The shooting has highlighted the 1994 federal assault weapons ban that outlawed certain types of semi-automatic weapons. The ban expired in 2004, and Congress has not renewed it.
Massachusetts extended the assault weapons ban in the state in 2004.
Police and news reports say the Colorado shooter bought four guns at local gun stores and purchased ammunition and body armor online — all of it legal. The AR-15 assault rifle with a 100-round drum magazine jammed during the attack, however, and some said that may have saved lives.
“Somebody has to make a case why someone who is not in law enforcement or in the military should have that kind of high-capacity magazine,” Tierney said.
Tierney said he supports not only the reinstatement of the federal assault weapons ban, but other “reasonable” measures to make gun ownership safer, such as background checks and regulations on the sale of guns at gun shows and on large volumes of ammunition. He also favors prohibitions on gun trafficking and laws that would require manufacturers to design weapons to prevent injury from a gun discharging accidentally.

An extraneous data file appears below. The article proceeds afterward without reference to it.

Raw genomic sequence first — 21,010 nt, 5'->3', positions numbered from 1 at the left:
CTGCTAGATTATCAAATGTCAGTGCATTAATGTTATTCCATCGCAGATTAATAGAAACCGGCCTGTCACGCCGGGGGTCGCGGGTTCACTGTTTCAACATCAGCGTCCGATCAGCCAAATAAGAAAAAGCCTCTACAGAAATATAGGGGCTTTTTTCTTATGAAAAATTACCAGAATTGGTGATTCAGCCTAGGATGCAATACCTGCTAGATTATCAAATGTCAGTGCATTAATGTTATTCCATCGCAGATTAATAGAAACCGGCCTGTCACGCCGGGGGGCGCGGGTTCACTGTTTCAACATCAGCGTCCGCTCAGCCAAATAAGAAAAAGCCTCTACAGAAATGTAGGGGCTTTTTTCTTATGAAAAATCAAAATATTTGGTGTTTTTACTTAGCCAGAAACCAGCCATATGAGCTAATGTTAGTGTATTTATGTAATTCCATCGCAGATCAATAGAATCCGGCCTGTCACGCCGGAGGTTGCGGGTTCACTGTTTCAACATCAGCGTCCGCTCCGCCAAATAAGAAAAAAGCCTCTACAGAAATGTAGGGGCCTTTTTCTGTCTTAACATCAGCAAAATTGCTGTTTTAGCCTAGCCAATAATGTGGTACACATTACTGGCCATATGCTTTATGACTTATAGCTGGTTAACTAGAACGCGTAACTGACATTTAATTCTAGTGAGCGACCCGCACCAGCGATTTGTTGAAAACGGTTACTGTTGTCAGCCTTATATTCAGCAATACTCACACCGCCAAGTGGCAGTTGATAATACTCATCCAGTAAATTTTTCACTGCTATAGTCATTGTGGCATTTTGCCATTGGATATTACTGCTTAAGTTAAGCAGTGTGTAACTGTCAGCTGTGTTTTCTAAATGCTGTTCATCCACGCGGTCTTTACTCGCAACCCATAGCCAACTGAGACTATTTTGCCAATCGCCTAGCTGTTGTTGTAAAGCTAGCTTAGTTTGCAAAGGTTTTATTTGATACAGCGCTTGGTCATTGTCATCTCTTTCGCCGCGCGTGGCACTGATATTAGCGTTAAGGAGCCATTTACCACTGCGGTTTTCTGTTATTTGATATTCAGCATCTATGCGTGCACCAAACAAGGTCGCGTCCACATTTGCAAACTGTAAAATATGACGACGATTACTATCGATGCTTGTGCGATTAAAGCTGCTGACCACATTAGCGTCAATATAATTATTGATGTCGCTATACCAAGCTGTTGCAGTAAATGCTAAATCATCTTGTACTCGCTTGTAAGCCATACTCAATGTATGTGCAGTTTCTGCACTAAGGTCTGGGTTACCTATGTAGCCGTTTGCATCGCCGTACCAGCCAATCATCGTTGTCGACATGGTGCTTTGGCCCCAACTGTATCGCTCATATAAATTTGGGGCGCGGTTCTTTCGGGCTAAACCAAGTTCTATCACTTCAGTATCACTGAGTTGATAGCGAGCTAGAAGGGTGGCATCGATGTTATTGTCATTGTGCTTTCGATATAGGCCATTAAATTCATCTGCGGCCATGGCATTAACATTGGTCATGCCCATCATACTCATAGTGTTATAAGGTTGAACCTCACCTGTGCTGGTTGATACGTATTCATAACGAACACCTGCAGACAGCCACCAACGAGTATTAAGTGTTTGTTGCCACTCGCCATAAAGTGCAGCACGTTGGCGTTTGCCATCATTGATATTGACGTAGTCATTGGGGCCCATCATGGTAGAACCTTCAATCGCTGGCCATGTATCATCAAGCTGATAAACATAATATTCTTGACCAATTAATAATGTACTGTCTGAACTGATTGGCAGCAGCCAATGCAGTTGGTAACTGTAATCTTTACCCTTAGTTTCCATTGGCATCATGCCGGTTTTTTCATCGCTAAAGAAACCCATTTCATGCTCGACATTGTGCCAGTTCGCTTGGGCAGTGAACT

So why didn’t Congress reinstate the assault weapons ban, even when Democrats were in the majority? Tierney said the National Rifle Association has a powerful lobby in Congress, and it views any regulation of gun ownership as a slippery slope that would erode Second Amendment rights.
Tisei took a more conservative approach to gun control, saying the nation has plenty of gun laws in place.
Asked if he would support reinstatement of a federal assault weapons ban, Tisei said: “I will be reasonable, and I will look at the issue and I will look at whatever piece of legislation comes before me.”
Still, Tisei questioned why someone should be allowed to buy ammunition over the Internet. And he said it also may make sense to ban certain types of assault weapons.